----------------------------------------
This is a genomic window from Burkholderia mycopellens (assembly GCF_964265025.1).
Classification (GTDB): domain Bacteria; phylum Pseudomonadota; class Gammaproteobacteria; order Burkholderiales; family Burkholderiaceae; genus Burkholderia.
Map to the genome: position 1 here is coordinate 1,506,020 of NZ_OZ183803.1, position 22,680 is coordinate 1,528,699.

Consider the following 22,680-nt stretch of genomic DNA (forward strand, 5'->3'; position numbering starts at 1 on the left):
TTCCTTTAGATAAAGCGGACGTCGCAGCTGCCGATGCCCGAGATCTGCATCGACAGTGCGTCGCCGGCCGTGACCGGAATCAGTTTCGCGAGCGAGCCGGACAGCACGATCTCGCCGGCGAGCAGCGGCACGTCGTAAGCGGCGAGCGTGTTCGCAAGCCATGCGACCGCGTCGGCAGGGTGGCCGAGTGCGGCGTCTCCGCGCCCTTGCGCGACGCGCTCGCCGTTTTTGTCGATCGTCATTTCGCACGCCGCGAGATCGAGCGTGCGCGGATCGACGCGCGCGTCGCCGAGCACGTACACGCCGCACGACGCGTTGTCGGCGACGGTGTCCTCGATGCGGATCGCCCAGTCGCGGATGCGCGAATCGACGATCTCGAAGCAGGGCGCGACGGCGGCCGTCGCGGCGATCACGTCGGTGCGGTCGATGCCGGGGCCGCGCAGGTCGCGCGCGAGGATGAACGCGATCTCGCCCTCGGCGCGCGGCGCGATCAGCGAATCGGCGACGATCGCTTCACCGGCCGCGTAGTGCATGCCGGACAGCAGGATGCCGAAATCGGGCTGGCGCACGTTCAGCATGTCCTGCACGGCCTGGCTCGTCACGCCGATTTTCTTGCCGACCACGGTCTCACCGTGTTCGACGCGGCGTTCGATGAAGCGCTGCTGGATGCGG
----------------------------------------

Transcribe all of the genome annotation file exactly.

This is a genomic window from Burkholderia mycopellens (assembly GCF_964265025.1).
Classification (GTDB): domain Bacteria; phylum Pseudomonadota; class Gammaproteobacteria; order Burkholderiales; family Burkholderiaceae; genus Burkholderia.
Map to the genome: position 1 here is coordinate 1,506,020 of NZ_OZ183803.1, position 22,680 is coordinate 1,528,699.

Consider the following 22,680-nt stretch of genomic DNA (forward strand, 5'->3'; position numbering starts at 1 on the left):
TTCCTTTAGATAAAGCGGACGTCGCAGCTGCCGATGCCCGAGATCTGCATCGACAGTGCGTCGCCGGCCGTGACCGGAATCAGTTTCGCGAGCGAGCCGGACAGCACGATCTCGCCGGCGAGCAGCGGCACGTCGTAAGCGGCGAGCGTGTTCGCAAGCCATGCGACCGCGTCGGCAGGGTGGCCGAGTGCGGCGTCTCCGCGCCCTTGCGCGACGCGCTCGCCGTTTTTGTCGATCGTCATTTCGCACGCCGCGAGATCGAGCGTGCGCGGATCGACGCGCGCGTCGCCGAGCACGTACACGCCGCACGACGCGTTGTCGGCGACGGTGTCCTCGATGCGGATCGCCCAGTCGCGGATGCGCGAATCGACGATCTCGAAGCAGGGCGCGACGGCGGCCGTCGCGGCGATCACGTCGGTGCGGTCGATGCCGGGGCCGCGCAGGTCGCGCGCGAGGATGAACGCGATCTCGCCCTCGGCGCGCGGCGCGATCAGCGAATCGGCGACGATCGCTTCACCGGCCGCGTAGTGCATGCCGGACAGCAGGATGCCGAAATCGGGCTGGCGCACGTTCAGCATGTCCTGCACGGCCTGGCTCGTCACGCCGATTTTCTTGCCGACCACGGTCTCACCGTGTTCGACGCGGCGTTCGATGAAGCGCTGCTGGATGCGG